[This article was my inaugural column in the Manukau Courier published 16 December 2016 – link]
When I was invited to contribute to the Manukau Courier by Editor and friend Justin Latif last week, my response to was, “any particular focus? I ask because next Friday I head to the UK as a Dad to see his Daughter; as a Great Grandson to visit the spot in Belgium where my Great Grand Father was rescued in WW1; holidaying in Italy with my family; meeting with a couple of people in London about research for a new book project that will be launched next year around child slave labour… so what were you after?” Trusting me he said I could write on anything.
After cogitating for a number of days I decided to simply give a shout out to a broadcaster we all know. This morning I watched the final Paul Henry show. Some will say unkind things about him—and I used to be one of those, others will say great things about him—and I am now one of those, but most usually say under their breath that they actually agree with almost all that he has had the courage to say. Has it got him into hot water? Yes, but he has been saying what most of us are thinking and not really worrying—too much—about the consequences.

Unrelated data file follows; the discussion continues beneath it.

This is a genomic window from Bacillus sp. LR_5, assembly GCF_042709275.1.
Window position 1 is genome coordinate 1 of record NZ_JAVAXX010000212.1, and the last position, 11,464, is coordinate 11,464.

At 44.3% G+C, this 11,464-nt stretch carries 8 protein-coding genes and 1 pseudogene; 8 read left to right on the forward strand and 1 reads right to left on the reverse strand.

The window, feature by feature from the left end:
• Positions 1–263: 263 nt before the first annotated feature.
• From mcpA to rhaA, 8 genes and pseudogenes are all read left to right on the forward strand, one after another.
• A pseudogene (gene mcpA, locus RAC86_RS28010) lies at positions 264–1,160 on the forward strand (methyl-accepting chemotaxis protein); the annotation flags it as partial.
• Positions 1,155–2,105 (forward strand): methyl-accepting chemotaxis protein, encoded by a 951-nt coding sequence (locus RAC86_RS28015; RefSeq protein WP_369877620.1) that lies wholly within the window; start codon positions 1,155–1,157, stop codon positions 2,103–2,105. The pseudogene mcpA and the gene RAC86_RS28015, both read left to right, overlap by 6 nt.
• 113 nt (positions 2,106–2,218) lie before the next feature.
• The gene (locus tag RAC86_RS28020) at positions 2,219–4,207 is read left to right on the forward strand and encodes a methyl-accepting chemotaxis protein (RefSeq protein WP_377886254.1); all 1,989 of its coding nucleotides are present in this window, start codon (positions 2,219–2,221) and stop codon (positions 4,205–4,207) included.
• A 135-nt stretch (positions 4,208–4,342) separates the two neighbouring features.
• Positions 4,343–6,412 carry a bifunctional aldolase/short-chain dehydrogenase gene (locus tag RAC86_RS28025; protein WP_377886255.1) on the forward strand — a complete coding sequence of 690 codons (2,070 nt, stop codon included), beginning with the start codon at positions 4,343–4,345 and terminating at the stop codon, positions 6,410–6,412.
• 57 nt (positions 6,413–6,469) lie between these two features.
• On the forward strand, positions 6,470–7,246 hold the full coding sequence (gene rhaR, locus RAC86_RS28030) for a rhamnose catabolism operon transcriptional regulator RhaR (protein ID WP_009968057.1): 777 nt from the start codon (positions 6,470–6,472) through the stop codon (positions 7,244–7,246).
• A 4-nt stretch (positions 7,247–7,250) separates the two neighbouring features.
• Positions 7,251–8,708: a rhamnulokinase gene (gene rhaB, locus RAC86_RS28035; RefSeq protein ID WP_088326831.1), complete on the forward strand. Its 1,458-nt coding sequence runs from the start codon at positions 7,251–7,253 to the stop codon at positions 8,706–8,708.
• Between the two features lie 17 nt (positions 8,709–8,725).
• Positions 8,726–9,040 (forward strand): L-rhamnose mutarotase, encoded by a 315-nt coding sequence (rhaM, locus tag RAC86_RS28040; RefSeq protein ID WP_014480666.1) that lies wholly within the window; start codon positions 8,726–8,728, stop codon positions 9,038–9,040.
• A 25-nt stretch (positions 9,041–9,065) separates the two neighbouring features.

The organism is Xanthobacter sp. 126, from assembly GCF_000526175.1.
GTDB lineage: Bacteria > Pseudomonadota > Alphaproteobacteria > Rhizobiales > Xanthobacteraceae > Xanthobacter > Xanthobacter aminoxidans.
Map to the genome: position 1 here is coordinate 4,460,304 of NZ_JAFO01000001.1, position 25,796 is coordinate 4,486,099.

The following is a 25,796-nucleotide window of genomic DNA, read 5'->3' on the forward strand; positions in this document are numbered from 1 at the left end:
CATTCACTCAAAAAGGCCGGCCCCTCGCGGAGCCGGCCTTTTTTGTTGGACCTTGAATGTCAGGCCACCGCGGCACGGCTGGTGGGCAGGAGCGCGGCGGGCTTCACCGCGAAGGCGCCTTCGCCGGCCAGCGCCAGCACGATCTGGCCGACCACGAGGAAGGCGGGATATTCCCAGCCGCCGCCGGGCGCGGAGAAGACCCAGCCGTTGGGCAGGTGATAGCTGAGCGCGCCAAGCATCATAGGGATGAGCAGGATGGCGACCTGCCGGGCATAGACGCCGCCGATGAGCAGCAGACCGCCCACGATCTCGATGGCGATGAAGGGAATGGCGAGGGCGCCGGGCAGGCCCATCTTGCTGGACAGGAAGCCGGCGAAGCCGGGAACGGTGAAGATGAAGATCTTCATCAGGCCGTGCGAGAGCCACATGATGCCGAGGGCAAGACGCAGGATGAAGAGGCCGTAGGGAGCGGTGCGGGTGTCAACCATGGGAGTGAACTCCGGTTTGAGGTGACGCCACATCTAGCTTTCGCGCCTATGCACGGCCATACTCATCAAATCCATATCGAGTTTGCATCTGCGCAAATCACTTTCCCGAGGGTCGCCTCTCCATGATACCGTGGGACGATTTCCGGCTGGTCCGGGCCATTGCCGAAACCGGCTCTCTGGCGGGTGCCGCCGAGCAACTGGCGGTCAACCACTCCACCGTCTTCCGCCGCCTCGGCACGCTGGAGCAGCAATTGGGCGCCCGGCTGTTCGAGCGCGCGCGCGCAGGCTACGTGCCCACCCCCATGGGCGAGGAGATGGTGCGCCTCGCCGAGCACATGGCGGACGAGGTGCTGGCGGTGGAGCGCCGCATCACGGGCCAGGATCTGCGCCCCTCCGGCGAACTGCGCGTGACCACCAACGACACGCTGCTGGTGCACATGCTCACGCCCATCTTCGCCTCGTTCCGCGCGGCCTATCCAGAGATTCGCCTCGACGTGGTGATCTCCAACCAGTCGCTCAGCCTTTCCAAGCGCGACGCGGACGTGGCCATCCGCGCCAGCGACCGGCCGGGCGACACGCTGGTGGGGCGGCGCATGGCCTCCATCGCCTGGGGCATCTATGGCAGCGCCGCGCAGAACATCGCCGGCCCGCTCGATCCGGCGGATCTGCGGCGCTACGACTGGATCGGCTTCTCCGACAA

Earlier this week I got the privilege of being interviewed by him for the second time… he is brilliant. I’m an abolitionist who is fighting to see New Zealand become the first nation in the world to be truly slave free. Many journalists have interviewed me over the last few years about the issue, but I would put Paul Henry at the top of the highlight reel on this, and here’s why.
He is a compassionate advocate for those who are disenfranchised, and he genuinely cares about humanity. What you see on TV is really the finishing touches of a lot of work done behind the scenes, usually the night before. The producers talk to you about what Paul wants to focus on (and he is very well informed), and to do the “nutter test”. Once on set you must be confident and know your stuff otherwise he will eat you up for breakfast, as many of you know watching the show. To be on the show again in his last week on air, and during the week his mum died, was very significant and ‘privilege’ is the only word for it really. Enjoy the rest of your life Paul, ka kite ano e hoa!
You may not know who the heck I am but I wish every fellow South Aucklander a very Merry Christmas… I’m off to London tonight, which frankly is not paradise, but it’s where my darling daughter lives and I want to spend Christmas with her.
Arohanui, Meri Kirihimete… roll on 2017!
Peter J. Mihaere